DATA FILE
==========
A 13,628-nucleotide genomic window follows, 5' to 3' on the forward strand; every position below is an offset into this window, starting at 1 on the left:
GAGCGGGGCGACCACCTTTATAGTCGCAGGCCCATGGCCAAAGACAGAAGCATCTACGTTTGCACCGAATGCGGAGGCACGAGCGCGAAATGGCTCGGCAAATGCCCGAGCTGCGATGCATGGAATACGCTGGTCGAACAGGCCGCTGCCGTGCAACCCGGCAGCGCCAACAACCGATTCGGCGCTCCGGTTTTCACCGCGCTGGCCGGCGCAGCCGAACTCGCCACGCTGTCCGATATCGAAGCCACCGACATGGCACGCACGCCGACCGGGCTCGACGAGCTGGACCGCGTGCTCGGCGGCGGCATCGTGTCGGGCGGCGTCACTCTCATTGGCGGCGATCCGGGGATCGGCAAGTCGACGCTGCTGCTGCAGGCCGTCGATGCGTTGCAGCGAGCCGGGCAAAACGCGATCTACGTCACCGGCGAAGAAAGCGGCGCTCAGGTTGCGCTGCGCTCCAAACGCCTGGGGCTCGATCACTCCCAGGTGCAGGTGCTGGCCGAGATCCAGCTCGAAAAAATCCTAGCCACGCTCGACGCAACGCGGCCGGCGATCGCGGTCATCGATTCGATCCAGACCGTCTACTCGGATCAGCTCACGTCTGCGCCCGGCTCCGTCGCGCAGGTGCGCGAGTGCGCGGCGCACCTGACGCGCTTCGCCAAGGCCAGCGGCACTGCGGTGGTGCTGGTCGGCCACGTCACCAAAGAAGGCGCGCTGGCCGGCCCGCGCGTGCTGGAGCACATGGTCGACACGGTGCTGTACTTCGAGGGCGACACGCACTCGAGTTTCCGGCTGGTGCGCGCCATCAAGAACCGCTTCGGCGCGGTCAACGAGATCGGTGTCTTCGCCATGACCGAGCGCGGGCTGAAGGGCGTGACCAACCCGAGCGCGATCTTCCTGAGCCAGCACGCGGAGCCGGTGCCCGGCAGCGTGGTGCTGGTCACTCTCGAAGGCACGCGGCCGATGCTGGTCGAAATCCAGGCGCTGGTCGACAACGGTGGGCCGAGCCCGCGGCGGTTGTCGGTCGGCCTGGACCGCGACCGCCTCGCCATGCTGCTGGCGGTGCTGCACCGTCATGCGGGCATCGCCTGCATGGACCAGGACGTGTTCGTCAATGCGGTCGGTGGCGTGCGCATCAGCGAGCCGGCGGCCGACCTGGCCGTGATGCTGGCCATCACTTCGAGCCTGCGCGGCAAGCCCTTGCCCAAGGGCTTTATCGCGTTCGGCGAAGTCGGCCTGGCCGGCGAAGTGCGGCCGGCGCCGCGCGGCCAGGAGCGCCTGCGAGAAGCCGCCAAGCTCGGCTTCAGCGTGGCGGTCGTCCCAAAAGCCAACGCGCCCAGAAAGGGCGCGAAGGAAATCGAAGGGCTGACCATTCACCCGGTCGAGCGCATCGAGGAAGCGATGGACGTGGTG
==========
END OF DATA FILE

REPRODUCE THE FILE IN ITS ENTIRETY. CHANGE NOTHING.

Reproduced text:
A 13,628-nucleotide genomic window follows, 5' to 3' on the forward strand; every position below is an offset into this window, starting at 1 on the left:
GAGCGGGGCGACCACCTTTATAGTCGCAGGCCCATGGCCAAAGACAGAAGCATCTACGTTTGCACCGAATGCGGAGGCACGAGCGCGAAATGGCTCGGCAAATGCCCGAGCTGCGATGCATGGAATACGCTGGTCGAACAGGCCGCTGCCGTGCAACCCGGCAGCGCCAACAACCGATTCGGCGCTCCGGTTTTCACCGCGCTGGCCGGCGCAGCCGAACTCGCCACGCTGTCCGATATCGAAGCCACCGACATGGCACGCACGCCGACCGGGCTCGACGAGCTGGACCGCGTGCTCGGCGGCGGCATCGTGTCGGGCGGCGTCACTCTCATTGGCGGCGATCCGGGGATCGGCAAGTCGACGCTGCTGCTGCAGGCCGTCGATGCGTTGCAGCGAGCCGGGCAAAACGCGATCTACGTCACCGGCGAAGAAAGCGGCGCTCAGGTTGCGCTGCGCTCCAAACGCCTGGGGCTCGATCACTCCCAGGTGCAGGTGCTGGCCGAGATCCAGCTCGAAAAAATCCTAGCCACGCTCGACGCAACGCGGCCGGCGATCGCGGTCATCGATTCGATCCAGACCGTCTACTCGGATCAGCTCACGTCTGCGCCCGGCTCCGTCGCGCAGGTGCGCGAGTGCGCGGCGCACCTGACGCGCTTCGCCAAGGCCAGCGGCACTGCGGTGGTGCTGGTCGGCCACGTCACCAAAGAAGGCGCGCTGGCCGGCCCGCGCGTGCTGGAGCACATGGTCGACACGGTGCTGTACTTCGAGGGCGACACGCACTCGAGTTTCCGGCTGGTGCGCGCCATCAAGAACCGCTTCGGCGCGGTCAACGAGATCGGTGTCTTCGCCATGACCGAGCGCGGGCTGAAGGGCGTGACCAACCCGAGCGCGATCTTCCTGAGCCAGCACGCGGAGCCGGTGCCCGGCAGCGTGGTGCTGGTCACTCTCGAAGGCACGCGGCCGATGCTGGTCGAAATCCAGGCGCTGGTCGACAACGGTGGGCCGAGCCCGCGGCGGTTGTCGGTCGGCCTGGACCGCGACCGCCTCGCCATGCTGCTGGCGGTGCTGCACCGTCATGCGGGCATCGCCTGCATGGACCAGGACGTGTTCGTCAATGCGGTCGGTGGCGTGCGCATCAGCGAGCCGGCGGCCGACCTGGCCGTGATGCTGGCCATCACTTCGAGCCTGCGCGGCAAGCCCTTGCCCAAGGGCTTTATCGCGTTCGGCGAAGTCGGCCTGGCCGGCGAAGTGCGGCCGGCGCCGCGCGGCCAGGAGCGCCTGCGAGAAGCCGCCAAGCTCGGCTTCAGCGTGGCGGTCGTCCCAAAAGCCAACGCGCCCAGAAAGGGCGCGAAGGAAATCGAAGGGCTGACCATTCACCCGGTCGAGCGCATCGAGGAAGCGATGGACGTGGTG